Veteran’s Day got me thinking about what divides us. Not the norm I know, but hear me out. If you watch the news and observe social media, it appears U.S. citizens are at each other’s throats—which of course some are, but that is not my daily experience. Instead, I find kind and decent folks who are good to one another and readily help out a stranger. You might accuse me of being naïve. You wouldn’t be the first. How does this connect to Veteran’s Day?
The evening before, I was watching the Vikings-Cowboys football game. During the game, the service of military personnel was highlighted and honored multiple times and ways by multiple sponsors. The message of thanks was for our young men and women being willing to give their lives for the freedoms of our democracy.
Then, Monday morning I heard the Crosby, Stills, & Nash song, Find the Cost of Freedom. It only has one couplet of lyric:
Find the cost of freedom. Buried in the ground
Mother earth will swallow you. Lay your body down
We are so divided that we cannot have a reasonable discussion about this cost of freedom. Is our democracy under threat from an outside invader that requires the loss of some of our citizens to die on the battlefield? Is the continued sacrifice of some and their families reducing the threat of terrorism, or is the unending war on terrorism bringing about more terrorism?
We are so divided that we cannot fruitfully walk these paths of discussion and inquiry to eventually get to the same place that I believe we all want to go—a safe, comfortable existence with our needs met with enough left over to enjoy life and love one another. We make the road by walking and we live in the world the we have made.
It is easy to succumb to the naiveté of the ease and comfort of better times. I was reminded of this today by of all things an album from 1975, “An Evening With John Denver.” Odd, you might think—both that I’m admitting to listening to this album and that it caused such thoughtfulness. (I’m to the Ds in my alphabetical procession through a collection of old (and new) vinyl.) What caught my ear was the joyfulness with which he spoke to the audience and the joy in their response. The magic of music is you don’t know what emotions and memories it will stir. I was taken back with a flood of emotions and flashes of simple, pleasant childhood memories of life as a middle-class American child in the 1970s.
And then this scrap of memory plunks down right in the middle of my positive emotions like a big bird shit on the hood of a newly washed car. I recall an exchange with an adult I knew and trusted motioning to a car in the driveway saying, “You know what Pontiac stands for don’t you? Poor Old Nigger Things It’s A Cadillac.” And there it is. The casual racism of a my “simpler” time from a person who I’m sure would now be horrified at such a statement. I know it does not reflect the ideals he raised his kids with and has lived by. It’s a stark reminder that the past some pine for, others dread.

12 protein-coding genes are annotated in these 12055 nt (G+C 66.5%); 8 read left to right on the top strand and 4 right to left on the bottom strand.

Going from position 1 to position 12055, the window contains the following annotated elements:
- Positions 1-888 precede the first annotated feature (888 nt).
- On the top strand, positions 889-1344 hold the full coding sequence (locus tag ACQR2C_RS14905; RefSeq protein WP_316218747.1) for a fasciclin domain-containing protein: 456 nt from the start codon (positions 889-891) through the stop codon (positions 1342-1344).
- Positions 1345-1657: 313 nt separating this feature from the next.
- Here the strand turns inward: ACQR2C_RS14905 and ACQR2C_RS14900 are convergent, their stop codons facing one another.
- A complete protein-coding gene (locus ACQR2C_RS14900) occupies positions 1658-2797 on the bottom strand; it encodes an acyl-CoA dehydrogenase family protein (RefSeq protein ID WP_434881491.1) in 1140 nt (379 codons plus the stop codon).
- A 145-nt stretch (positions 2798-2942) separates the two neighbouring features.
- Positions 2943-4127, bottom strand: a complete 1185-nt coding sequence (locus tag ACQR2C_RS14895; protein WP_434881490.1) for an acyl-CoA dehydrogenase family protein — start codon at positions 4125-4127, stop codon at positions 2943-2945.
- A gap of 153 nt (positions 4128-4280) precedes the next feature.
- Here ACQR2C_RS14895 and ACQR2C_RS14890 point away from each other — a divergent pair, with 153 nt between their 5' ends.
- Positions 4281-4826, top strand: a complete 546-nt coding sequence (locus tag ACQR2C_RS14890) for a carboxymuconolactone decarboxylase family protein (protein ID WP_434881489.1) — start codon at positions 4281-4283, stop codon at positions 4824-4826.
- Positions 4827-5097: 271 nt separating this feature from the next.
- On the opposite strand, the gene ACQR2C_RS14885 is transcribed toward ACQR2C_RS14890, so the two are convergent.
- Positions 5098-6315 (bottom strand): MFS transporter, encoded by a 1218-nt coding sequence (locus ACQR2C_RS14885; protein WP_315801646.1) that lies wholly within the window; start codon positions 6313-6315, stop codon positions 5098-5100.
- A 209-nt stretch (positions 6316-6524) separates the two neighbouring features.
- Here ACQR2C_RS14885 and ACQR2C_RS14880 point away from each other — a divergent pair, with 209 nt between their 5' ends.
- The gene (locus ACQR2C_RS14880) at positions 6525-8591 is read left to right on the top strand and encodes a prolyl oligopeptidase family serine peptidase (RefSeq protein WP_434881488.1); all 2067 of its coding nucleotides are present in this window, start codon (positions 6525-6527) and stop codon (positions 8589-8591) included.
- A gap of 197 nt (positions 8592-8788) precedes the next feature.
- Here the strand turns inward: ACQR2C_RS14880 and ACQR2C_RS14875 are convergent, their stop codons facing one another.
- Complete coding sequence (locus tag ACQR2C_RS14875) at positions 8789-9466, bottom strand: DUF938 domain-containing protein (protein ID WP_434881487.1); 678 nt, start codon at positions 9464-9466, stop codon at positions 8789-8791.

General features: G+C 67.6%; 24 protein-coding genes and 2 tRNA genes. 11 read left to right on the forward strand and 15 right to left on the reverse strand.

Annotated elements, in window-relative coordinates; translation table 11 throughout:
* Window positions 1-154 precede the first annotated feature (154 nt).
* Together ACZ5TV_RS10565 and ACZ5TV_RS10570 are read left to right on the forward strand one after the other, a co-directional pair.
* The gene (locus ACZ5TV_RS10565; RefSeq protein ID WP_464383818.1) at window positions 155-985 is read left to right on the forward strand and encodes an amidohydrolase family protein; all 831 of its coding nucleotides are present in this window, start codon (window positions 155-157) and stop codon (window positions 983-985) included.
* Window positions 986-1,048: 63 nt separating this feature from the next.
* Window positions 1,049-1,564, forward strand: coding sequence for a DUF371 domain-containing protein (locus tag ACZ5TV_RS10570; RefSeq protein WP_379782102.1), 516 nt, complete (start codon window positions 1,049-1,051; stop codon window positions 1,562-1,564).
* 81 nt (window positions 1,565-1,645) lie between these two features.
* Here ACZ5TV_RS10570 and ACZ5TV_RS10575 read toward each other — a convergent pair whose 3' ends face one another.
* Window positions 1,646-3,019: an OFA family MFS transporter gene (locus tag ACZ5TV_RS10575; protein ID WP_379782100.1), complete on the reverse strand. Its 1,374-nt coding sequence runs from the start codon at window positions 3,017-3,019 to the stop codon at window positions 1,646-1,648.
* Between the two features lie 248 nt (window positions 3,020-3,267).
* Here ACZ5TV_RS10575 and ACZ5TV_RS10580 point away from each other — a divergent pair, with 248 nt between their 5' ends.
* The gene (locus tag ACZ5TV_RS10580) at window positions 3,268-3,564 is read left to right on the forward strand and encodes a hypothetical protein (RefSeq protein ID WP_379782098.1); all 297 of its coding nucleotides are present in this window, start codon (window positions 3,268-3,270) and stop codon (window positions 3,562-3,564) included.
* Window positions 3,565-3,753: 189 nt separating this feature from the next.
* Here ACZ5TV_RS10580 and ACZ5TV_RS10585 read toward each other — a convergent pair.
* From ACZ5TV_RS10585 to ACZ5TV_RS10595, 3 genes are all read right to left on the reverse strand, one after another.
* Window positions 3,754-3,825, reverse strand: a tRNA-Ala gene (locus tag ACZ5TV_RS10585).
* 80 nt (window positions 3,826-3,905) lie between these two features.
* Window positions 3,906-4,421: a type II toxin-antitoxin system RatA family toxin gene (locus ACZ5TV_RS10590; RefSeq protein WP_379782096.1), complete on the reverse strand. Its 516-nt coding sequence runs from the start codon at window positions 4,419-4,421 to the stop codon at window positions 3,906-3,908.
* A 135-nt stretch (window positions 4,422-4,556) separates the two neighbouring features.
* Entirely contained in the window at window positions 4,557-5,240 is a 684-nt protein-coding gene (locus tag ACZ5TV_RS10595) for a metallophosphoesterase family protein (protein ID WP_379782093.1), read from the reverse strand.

Martin Luther King said, “The arc of history bends towards progress.” Change is difficult, especially if you are suffering and feel you are being left behind. Fear of change is easily then used by some to sow discord and secure power. We can either continue to walk separate roads divided by artificial barriers, trumped up differences, conspiracies, and propaganda pointing to false cause and effect dangers to our freedom and democracy or we can choose to turn off that noise and refuse to be divided and instead work together for the common goal of the pursuit of life, liberty and happiness. But we cannot go back to an easier and better time that doesn’t exist and progress is inevitable despite setbacks. It is up to us to not succumb to those fears and lose our empathy and grace for others. When we do, others become “Others” who’s rights it is all too easy to strip away and turn those others into objects of fear.
Which reminds me of one last bit of music from Greg Brown, that despite the title, is actually a call for unity.
Living in my beloved community
Take a look around and what do I see
See a lot of trouble, see a lot of tears
See a lot of beauty and I see it right here
Trump can’t have that
Trump can’t have that
Trump can’t have that
We ain’t gonna give it up
Look at the people, living on my own block
Look to the prayers from Standing Rock
Some want to conquer, some want to divide
Love is stronger and it’s deeper inside
Let’s keep talking and walking too
Let’s stay together, the whole way through
Let’s keep holding on to what is right
Let’s keep protecting every little life